Image courtesy Wikimedia Commons
I am a musician; a practitioner of Karnatik music – one of India’s two celebrated classical systems. From when I can remember I have been part of the world of this music. Learning the art as many Brahmins do from my childhood years. I was a full-time musician by 22, focused on only success as an end.
A set of unusual situations made me delve into my music’s life beyond the learning and singing of it.
What is this music, its history and its purpose?
As the questioning progressed it turned into self-questioning. Who am I, what is my social address and who are the people who applaud my music, every movement of it? And it became clear to me that the music was not just about the melody and rhythm; it had been so internalized by the religion, conventions and rituals of the holding community, my community, as to make it ours – ours to practice, to preserve, to protect, excluding the rest, especially those on the first step of India’s caste-based social order.
A precious, aesthetic experience can become part of a political and social commentary. This, it was clear to me, was wrong, unfair – unfair to society, unfair to the art. I must, I felt, resist this near hegemony.
Belonging to the holding community made the task anything but easy. The art – my art, which was my very life – was being seen as part of India’s dominant or ‘ace’ culture. A culture which dominates can call itself powerful; it cannot call itself culture. Power is about power, culture is about culture. Every community, even the most marginalized, has its own exquisite art and hosts multitudes of cultures. Power has tall citadels, culture has a level stage. The tall citadels need to be brought down; the ignored artistic traditions brought on to the proscenium stage.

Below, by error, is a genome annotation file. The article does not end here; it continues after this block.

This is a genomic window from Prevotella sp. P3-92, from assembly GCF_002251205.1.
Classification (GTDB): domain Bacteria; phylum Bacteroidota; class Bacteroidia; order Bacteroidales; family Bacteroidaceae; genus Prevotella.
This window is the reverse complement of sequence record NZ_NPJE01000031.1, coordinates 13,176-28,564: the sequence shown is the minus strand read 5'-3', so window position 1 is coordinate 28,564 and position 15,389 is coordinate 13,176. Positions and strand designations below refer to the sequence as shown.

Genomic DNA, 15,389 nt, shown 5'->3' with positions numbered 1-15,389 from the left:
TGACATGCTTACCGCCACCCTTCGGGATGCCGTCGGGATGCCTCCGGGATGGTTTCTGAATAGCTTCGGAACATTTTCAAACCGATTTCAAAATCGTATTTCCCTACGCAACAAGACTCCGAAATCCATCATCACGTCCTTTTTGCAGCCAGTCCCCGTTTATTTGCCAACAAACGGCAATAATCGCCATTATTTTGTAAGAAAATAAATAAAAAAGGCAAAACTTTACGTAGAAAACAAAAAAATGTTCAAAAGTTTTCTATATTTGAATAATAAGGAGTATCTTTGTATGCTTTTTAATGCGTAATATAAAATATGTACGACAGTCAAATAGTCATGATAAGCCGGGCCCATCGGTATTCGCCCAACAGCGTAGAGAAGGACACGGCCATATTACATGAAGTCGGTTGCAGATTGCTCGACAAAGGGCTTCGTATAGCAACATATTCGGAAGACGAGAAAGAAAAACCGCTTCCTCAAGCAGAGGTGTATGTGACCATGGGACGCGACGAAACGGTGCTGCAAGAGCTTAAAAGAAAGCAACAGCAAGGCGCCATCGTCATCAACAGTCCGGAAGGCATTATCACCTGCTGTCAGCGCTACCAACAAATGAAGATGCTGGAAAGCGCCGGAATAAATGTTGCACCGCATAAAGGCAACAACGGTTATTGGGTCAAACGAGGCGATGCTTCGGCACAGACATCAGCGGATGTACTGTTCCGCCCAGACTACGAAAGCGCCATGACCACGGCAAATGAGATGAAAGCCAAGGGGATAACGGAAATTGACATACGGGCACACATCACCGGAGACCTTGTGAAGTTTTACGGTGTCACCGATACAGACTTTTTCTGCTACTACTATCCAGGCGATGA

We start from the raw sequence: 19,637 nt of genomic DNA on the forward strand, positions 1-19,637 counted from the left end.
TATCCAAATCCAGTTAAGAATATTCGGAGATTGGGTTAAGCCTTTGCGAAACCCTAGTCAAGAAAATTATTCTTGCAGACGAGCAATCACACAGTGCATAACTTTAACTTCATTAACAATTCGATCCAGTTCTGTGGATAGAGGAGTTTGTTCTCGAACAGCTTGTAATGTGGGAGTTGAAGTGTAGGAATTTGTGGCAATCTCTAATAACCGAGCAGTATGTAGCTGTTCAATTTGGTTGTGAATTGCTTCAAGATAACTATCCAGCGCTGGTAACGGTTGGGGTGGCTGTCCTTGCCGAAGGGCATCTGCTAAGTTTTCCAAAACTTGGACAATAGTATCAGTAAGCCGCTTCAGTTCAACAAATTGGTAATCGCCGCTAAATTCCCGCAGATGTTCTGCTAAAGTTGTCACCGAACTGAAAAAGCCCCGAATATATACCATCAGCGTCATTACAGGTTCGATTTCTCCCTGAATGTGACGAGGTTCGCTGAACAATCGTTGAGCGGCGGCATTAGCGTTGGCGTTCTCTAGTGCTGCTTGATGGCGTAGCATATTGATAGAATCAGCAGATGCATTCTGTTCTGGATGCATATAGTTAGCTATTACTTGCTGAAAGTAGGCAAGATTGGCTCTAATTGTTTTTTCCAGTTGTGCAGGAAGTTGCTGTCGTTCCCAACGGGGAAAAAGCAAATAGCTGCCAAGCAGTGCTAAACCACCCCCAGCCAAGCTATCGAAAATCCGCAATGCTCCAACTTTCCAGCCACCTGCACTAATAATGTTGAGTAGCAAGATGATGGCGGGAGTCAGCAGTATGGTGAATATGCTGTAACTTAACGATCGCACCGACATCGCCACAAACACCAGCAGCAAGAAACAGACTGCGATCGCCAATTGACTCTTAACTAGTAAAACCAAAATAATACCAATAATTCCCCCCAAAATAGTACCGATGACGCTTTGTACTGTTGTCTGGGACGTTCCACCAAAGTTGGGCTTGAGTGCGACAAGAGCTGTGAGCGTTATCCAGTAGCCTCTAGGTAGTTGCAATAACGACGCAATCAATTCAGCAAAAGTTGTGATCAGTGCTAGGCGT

Democracy demands that society’s wealth, physical and cultural be shared with openness, respect and love. This calls for empathy and not just tolerance; an embrace, not ‘putting up’ with one another.
Cultures are not bound by the lines that we draw on a map. It is in fact art that reveals to every human being inhabiting this complex yet beautiful planet that we have similar struggles and celebrations. But to truly sense this oneness we need to detach artistic traditions from socio-political constructions.
My journey in this direction has just begun and will proceed with awareness and constant learning. This award has reassured me that the art experience is seamlessly linked to life. I would not be here without the guidance and support of so many of my fellow-journeyers. This award comes to me in name alone, but belongs to the great music tradition that has nurtured me and has led me, with many others, to experience its majesty, and has opened not one but an infinity of windows to the mystery called life.
I will conclude with a few lines from a Karnatik song. A few words about it.
In the 19th century, the Tamil composer Gopalakrishna Bharati composed a musical opera describing the struggles of the Dalit Hindu saint Nandanar (6th-7th century). In this song from the opera, Nandanar seeks entry into the temple to be in the lord’s (Siva) presence and celebrate him in song. We must remember that Dalits were not allowed inside Hindu temples even until the early part of the 20th century.
Today, in 21st century India, Dalits are demanding access, not into temples that are no longer closed to them, but into the architecture of opportunities, rights and power-sharing. Today’s Nandanars are stronger, organized, aware of their rights, far more powerful and impactful. The struggle for marginalized communities – across the globe – to ensure respect and equality in every sphere of living, be it the political, social or religious, unfortunately still finds doors closed.